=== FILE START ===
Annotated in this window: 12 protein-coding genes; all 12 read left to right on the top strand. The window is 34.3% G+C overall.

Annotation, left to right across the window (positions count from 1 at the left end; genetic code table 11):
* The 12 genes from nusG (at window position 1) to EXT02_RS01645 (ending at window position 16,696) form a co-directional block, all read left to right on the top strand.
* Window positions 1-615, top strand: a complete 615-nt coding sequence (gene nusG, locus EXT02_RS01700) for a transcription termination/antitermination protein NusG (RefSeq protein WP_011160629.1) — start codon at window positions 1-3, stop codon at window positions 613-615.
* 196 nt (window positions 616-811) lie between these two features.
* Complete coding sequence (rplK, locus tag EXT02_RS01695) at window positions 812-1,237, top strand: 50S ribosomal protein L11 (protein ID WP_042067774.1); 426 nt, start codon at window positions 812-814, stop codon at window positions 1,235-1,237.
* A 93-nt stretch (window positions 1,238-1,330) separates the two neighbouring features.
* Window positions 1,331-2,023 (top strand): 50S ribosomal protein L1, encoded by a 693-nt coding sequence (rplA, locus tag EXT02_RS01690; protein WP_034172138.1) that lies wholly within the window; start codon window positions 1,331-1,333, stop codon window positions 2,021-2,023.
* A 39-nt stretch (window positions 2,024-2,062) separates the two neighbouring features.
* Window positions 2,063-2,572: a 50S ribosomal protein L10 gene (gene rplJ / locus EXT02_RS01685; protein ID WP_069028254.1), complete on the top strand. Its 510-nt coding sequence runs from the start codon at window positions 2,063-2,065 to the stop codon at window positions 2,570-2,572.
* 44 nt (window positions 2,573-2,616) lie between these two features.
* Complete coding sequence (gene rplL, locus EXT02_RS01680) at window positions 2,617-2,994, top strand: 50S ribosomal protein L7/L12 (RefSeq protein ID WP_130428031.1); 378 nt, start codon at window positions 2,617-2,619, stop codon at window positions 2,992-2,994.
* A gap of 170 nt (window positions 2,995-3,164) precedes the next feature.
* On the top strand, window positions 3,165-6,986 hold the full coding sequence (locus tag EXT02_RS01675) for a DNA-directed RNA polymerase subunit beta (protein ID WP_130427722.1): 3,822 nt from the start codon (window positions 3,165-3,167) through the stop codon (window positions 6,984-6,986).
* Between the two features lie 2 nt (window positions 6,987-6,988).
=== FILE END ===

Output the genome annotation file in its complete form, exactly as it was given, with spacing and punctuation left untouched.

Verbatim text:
Annotated in this window: 12 protein-coding genes; all 12 read left to right on the top strand. The window is 34.3% G+C overall.

Annotation, left to right across the window (positions count from 1 at the left end; genetic code table 11):
* The 12 genes from nusG (at window position 1) to EXT02_RS01645 (ending at window position 16,696) form a co-directional block, all read left to right on the top strand.
* Window positions 1-615, top strand: a complete 615-nt coding sequence (gene nusG, locus EXT02_RS01700) for a transcription termination/antitermination protein NusG (RefSeq protein WP_011160629.1) — start codon at window positions 1-3, stop codon at window positions 613-615.
* 196 nt (window positions 616-811) lie between these two features.
* Complete coding sequence (rplK, locus tag EXT02_RS01695) at window positions 812-1,237, top strand: 50S ribosomal protein L11 (protein ID WP_042067774.1); 426 nt, start codon at window positions 812-814, stop codon at window positions 1,235-1,237.
* A 93-nt stretch (window positions 1,238-1,330) separates the two neighbouring features.
* Window positions 1,331-2,023 (top strand): 50S ribosomal protein L1, encoded by a 693-nt coding sequence (rplA, locus tag EXT02_RS01690; protein WP_034172138.1) that lies wholly within the window; start codon window positions 1,331-1,333, stop codon window positions 2,021-2,023.
* A 39-nt stretch (window positions 2,024-2,062) separates the two neighbouring features.
* Window positions 2,063-2,572: a 50S ribosomal protein L10 gene (gene rplJ / locus EXT02_RS01685; protein ID WP_069028254.1), complete on the top strand. Its 510-nt coding sequence runs from the start codon at window positions 2,063-2,065 to the stop codon at window positions 2,570-2,572.
* 44 nt (window positions 2,573-2,616) lie between these two features.
* Complete coding sequence (gene rplL, locus EXT02_RS01680) at window positions 2,617-2,994, top strand: 50S ribosomal protein L7/L12 (RefSeq protein ID WP_130428031.1); 378 nt, start codon at window positions 2,617-2,619, stop codon at window positions 2,992-2,994.
* A gap of 170 nt (window positions 2,995-3,164) precedes the next feature.
* On the top strand, window positions 3,165-6,986 hold the full coding sequence (locus tag EXT02_RS01675) for a DNA-directed RNA polymerase subunit beta (protein ID WP_130427722.1): 3,822 nt from the start codon (window positions 3,165-3,167) through the stop codon (window positions 6,984-6,986).
* Between the two features lie 2 nt (window positions 6,987-6,988).